|These big pin apple blossoms produce tiny 1/4" sized apple|
You, too can learn Grafting
Have you dreamed about harvesting big, sweet apples from that old crab apple tree in the back yard? You know, the one with perfect, beautiful snow-white apple blossoms, but offering only sour, tiny apples birds won't even bother with?
Maybe the old farmer down the road mentioned you could graft it ten years ago but you didn't want to look like a city-slicker, so you didn't ask what he meant--and forgot all about it.
Does your neighbour have a huge apple tree you admire, especially when you are given a few crisp, ripe apples from it? Perhaps that 40-foot tree was far too big for your yard anyway. It would also be safer to harvest if it was only 10 feet high, wouldn't it?
Maybe you deviously planted a couple of ripe, brown seeds from the wondrous gift apples, grew a tree, waited ten years with your fingers crossed--but ended up with a miserable apple replica seemingly unrelated to the marvelous apples next door.
Why? Apple trees grown from seed often produce fruit that bears no resemblance to fruit from the parent tree. Apple trees grown from seed do not always grow 'true to type' and may be totally different. Grafting is required to guarantee apples with the same characteristics.
That coveted tree may be a unique heritage variety nobody except real old-timers have even heard of --so the new, modern garden center won't have one to sell you either. |Isn't that frustrating?
How about picking four different kinds of apples from the same tree? Yes, you can change the nature of your tree. Add different varieties to it, or, with time and patience , change entirely the apple variety that is produced by your tree. How?
|A successful 5-month old wedge graft|
Such wonders are all achieved with the special process called grafting. Cuttings, called scions, which are small twigs or branches of one variety are grafted on to an older existing tree, a small sprout, a sapling, or even a basic rootstock of an entirely different variety.
If grafting is done skilfully at the right time of the year, a new tree can be successfully grown.
Surprise, --you can even grow a new heritage tree by grafting.
Grafting cuttings from that heritage tree on to the right root stock can provide the same wonderful heritage apples from smaller trees -- if the scions are successfully grafted to dwarf rootstock. Dwarf rootstock has been developed specifically to limit the height of any species grafted to them and in some cases, can also result in a more hardy, disease-resistant tree.
Can anyone graft? There are difficult grafting methods, but in it's simplest form, a clean wedge is carved on the lower end of a scion which is then carefully inserted into a matching appropriate "split" made in a cut-off sapling, a suitably-located small branch in the host tree or suitably located on a healthy piece of root stock. You can also drill a hole in a tree trunk and insert a properly-prepared scion, or carefully insert a simple 'bud' to install a new branch.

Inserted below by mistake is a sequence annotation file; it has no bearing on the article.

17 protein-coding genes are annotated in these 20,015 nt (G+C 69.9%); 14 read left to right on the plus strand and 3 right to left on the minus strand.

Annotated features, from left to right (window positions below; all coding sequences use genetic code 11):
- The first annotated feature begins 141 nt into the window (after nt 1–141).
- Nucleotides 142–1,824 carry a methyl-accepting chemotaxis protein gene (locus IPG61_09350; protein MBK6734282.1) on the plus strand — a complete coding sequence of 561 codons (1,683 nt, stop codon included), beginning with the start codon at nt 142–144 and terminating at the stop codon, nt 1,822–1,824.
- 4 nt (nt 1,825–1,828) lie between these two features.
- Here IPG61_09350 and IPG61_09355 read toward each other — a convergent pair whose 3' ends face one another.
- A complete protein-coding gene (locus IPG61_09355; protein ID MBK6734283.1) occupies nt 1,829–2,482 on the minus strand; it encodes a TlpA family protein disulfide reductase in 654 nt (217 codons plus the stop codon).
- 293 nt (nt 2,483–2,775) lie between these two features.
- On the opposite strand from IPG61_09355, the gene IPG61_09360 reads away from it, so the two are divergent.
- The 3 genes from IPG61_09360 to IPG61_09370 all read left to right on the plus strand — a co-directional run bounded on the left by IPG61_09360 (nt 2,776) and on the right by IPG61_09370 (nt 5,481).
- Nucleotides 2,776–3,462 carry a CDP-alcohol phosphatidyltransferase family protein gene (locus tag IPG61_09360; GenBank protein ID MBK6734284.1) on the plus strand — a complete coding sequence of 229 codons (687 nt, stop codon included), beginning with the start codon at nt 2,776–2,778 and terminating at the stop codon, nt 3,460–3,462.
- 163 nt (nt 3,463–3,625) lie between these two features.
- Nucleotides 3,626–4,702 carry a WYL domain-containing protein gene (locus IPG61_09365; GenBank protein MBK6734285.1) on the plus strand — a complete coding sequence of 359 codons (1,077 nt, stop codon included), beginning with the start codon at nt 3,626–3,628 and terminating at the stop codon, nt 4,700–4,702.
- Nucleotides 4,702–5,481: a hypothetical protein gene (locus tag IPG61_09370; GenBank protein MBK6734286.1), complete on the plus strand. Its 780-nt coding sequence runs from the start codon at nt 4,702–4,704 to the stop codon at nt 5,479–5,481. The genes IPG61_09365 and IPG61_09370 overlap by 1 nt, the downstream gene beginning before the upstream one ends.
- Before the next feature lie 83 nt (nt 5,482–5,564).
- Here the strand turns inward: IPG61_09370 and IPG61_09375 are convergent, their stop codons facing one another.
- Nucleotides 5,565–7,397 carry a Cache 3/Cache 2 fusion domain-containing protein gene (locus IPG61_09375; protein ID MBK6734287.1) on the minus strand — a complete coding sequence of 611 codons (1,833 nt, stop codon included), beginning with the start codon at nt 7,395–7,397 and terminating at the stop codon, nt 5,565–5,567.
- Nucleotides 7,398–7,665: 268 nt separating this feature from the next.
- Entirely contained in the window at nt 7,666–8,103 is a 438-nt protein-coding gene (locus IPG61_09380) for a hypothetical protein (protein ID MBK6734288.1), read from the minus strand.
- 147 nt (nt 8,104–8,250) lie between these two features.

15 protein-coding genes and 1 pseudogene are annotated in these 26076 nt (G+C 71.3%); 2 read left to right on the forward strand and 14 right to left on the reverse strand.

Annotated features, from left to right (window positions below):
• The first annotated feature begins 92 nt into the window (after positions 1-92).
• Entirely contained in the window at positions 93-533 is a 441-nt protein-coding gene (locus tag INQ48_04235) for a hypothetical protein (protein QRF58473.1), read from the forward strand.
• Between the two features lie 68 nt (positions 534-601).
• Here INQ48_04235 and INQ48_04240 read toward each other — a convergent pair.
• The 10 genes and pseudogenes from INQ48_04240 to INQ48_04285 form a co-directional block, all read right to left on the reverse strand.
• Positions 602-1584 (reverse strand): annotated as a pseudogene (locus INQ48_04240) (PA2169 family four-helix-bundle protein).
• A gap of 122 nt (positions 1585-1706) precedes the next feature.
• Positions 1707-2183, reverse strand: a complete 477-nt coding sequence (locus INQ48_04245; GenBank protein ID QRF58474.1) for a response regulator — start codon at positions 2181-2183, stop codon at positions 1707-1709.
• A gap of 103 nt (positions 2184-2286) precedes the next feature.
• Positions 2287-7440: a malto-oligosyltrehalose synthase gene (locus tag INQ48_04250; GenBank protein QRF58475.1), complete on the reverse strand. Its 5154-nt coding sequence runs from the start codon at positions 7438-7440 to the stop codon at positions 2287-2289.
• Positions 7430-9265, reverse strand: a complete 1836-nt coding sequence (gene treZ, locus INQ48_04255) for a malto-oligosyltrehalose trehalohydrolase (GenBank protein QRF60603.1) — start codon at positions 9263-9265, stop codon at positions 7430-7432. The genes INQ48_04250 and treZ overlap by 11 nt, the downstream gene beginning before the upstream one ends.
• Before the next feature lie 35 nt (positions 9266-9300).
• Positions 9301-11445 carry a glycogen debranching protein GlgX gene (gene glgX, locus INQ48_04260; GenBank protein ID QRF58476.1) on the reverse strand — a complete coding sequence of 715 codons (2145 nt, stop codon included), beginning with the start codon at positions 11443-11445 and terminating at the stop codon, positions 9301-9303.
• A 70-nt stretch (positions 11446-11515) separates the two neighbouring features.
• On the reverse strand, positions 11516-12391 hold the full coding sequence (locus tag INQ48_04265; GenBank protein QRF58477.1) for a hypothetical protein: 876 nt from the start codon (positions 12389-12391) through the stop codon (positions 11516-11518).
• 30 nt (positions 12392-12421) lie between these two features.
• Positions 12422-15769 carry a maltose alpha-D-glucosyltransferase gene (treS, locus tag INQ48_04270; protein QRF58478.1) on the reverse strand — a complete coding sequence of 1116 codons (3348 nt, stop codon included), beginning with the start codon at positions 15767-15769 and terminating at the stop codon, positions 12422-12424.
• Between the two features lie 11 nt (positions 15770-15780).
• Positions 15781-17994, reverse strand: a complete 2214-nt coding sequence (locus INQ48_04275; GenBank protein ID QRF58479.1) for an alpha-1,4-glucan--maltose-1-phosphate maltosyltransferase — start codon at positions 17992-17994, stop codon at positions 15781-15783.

In all cases, regardless of the grafting method used, the cambium, the 'green' layers under the bark in both scion and host-- must be matched perfectly and fitted together tightly to ensure success. The joining area must then be tightly sealed with waterproof tape, 'grafting wax' or other suitable sealant or material.
Timing is important, but two essential rules must not be overlooked; the cambium layers MUST be matched to fit tightly, and the joint MUST be airtight.
Grafting is usually conducted just before buds begin to expand and grow, to take advantage of the initial flow of sap and spurt of growth in the spring. The scions themselves may be harvested from other trees when dormant, in very late autumn or winter, and kept refrigerated until used.
|The same graft in bloom|
The picture here proves that grafting works. This is the same graft as shown above. The graft was successful, and the blossoms show that mature scions were successfully chosen for this graft. You can see the black tape seal where the graft was made.
Try grafting. When your first graft actually grows and survives--or better yet, thrives and blossoms, like this one did, you will be hooked on grafting for life.
You'll be a a grafter for life, and you will be picking those heritage apples you always wanted--from your own tree.
Then, -- how about those roses, pears, cherries, nectarines, and peaches? They can all be grafted....
Is that incoming I hear?
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